This is essential for any Sargeist fan, as "Dead Ravens Memory" is on par with most of the material that had been released, up to this point. Why the band bothers to do split albums with unworthy partners is beyond me. That said, ignore the other song and seek this out.

Tuesday, October 18, 2011

Horna - Sanojesi Äärelle (2008)


Released through Debemur Morti Produductions in September 2008, Sanojesi Äärelle witnessed Horna returning to their normal style, after the previous year's Bathory tribute had some listeners wondering if the band had made a permanent shift in their sound. Their seventh full-length album is quite an ambitious effort, containing nearly an hour and a half of music. One reason for the sheer length of this record was for Shatraug to clear up a lot of the material that had been written and waiting. This album is also notable for the fact that it features a full line-up, rather than the main core of Shatraug and Corvus, with whatever session musicians they could find.

The first disc is more straightforward, as "Muinaisten Alttarilta" displays. It bursts forth with hellish fury and a morbid feeling that permeates the melodies. The opening tremolo riffs carve through you, making way for the pestilence that soon spreads, courtesy of the slower riffs and the demented vocals spewing from Corvus. Aside from the two main themes, there is another mid-paced riff that has a more upbeat, almost folk-like, vibe and works well to contrast the darker atmosphere conveyed by the rest.

"Verilehto" features riffs that are a bit more primitive, though with added darkness thanks to the presence of open chords that come at the end of each repetition. These are used throughout the song with increasing frequency as it progresses, helping to create a sombre tone that imbues the listener with a sense of unease.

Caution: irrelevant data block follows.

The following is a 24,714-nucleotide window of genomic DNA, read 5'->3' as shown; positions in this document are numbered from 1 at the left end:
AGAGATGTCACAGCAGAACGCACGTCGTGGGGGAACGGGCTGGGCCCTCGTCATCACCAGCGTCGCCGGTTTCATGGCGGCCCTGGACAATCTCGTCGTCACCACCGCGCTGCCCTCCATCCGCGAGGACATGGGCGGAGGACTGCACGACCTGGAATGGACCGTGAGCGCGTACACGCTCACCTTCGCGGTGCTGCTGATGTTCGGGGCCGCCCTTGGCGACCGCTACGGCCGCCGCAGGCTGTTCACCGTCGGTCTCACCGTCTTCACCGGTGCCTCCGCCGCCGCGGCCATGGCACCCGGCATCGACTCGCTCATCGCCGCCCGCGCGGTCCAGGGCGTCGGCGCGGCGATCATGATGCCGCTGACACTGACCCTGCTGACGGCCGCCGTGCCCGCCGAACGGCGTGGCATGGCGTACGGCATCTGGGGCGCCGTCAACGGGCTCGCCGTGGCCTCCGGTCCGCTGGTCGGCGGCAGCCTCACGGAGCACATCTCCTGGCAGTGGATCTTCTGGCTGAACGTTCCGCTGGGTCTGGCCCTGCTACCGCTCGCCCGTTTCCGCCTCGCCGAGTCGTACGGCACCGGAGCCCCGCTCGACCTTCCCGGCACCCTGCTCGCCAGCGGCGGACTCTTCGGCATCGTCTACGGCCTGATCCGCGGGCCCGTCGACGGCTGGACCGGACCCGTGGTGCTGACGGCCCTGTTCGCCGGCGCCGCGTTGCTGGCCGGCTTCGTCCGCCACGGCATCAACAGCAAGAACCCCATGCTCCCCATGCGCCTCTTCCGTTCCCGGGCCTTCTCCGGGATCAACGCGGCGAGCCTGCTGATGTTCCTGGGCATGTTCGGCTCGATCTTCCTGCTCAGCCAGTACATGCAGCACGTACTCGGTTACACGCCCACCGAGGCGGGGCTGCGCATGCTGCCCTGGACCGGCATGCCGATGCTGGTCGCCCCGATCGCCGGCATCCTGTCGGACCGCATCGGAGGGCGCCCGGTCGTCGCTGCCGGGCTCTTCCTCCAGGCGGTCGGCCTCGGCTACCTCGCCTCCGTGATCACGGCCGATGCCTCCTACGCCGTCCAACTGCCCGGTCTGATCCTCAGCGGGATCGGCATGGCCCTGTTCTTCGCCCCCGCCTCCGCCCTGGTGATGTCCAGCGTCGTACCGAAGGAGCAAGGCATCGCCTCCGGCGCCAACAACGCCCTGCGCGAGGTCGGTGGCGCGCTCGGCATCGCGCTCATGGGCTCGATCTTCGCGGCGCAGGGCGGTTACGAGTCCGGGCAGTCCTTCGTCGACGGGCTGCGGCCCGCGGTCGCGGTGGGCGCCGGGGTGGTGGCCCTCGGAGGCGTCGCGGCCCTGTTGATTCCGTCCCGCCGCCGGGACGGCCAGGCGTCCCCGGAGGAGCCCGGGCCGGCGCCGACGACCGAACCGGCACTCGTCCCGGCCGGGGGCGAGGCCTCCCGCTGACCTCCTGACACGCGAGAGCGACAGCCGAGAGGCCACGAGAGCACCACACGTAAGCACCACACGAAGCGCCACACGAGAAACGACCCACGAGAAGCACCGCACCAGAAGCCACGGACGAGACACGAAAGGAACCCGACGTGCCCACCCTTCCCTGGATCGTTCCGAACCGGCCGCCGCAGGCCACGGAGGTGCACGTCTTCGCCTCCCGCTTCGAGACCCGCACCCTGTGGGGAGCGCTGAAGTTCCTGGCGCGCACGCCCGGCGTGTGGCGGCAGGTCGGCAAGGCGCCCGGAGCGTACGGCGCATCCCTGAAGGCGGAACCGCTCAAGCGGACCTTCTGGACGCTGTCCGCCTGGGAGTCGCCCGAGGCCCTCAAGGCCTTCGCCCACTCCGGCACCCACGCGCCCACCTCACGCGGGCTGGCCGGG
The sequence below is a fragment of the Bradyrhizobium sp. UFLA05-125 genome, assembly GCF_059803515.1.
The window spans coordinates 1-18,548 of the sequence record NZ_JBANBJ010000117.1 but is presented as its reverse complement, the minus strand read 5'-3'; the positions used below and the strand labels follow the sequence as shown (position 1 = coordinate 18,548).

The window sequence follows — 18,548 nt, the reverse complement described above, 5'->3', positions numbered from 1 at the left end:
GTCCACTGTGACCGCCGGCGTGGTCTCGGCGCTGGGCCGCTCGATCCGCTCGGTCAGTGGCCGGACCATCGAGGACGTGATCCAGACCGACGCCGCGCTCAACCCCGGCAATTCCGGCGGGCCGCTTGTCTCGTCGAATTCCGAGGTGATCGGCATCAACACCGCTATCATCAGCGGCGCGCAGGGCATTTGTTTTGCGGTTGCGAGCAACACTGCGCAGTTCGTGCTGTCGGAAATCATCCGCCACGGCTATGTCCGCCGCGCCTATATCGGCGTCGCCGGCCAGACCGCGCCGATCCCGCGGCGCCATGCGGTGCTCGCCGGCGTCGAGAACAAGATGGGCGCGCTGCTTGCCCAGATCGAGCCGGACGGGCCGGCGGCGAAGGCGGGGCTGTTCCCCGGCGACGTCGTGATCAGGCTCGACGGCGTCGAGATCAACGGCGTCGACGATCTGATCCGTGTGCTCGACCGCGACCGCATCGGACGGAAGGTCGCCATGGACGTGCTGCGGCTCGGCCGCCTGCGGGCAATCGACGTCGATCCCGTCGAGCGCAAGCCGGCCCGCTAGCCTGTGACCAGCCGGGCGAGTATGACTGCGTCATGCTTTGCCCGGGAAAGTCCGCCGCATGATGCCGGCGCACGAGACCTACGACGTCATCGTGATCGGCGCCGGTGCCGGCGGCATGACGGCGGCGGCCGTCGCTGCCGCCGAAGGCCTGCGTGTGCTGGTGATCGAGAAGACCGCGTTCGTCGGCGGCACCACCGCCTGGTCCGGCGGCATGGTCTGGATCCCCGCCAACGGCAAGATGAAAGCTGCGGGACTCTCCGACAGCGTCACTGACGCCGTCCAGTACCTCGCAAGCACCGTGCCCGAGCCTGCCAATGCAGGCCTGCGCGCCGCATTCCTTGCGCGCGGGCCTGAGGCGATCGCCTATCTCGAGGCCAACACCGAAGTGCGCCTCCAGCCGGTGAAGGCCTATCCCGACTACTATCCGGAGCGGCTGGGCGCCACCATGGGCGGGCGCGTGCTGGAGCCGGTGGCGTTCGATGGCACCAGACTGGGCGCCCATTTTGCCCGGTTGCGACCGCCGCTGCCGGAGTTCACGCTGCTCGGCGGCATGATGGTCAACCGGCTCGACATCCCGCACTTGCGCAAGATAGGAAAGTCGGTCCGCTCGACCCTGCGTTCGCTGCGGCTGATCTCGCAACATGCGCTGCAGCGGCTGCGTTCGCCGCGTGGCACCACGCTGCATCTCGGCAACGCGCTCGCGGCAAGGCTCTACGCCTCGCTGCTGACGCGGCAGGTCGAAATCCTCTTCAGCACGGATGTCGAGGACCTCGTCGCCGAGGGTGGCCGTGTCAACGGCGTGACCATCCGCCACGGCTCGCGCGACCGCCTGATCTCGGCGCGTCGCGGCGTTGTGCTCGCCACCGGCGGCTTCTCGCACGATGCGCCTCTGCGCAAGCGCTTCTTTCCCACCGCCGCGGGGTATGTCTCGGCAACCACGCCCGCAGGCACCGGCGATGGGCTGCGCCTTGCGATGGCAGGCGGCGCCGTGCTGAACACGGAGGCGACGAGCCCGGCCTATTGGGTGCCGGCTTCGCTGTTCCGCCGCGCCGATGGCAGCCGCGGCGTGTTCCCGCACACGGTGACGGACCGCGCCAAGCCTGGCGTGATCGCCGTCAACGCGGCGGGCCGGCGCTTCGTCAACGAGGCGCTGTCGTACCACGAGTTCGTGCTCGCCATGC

The next song hearkens back to the band's earlier years, in a way. "Mustan Kirkkauden Sarastus" is fast-paced and features a good deal of tremolo riffs, mixed in with mid-paced sections that are not the most memorable. This is a solid track, but not one of the highlights.

"Katseet" possesses a more melancholic vibe, from the opening moments, as a mid-paced riff creeps from an old grave, bringing the stench of death and rot. The songwriting is rather simplistic and minimalist, while maintaining a decent amount of variation and song progression. The slower riffs are contrasted by fast tremolo-picked melodies that offers a Finnish take on a style made famous in Norway, nearly two decades earlier. Horna has done well at incorporating these elements into their music and creating their own identity, which is quite a feat considering the sheer number of bands out there. This song has kind of an epic feeling, thanks to the additional riffs that appear, later on.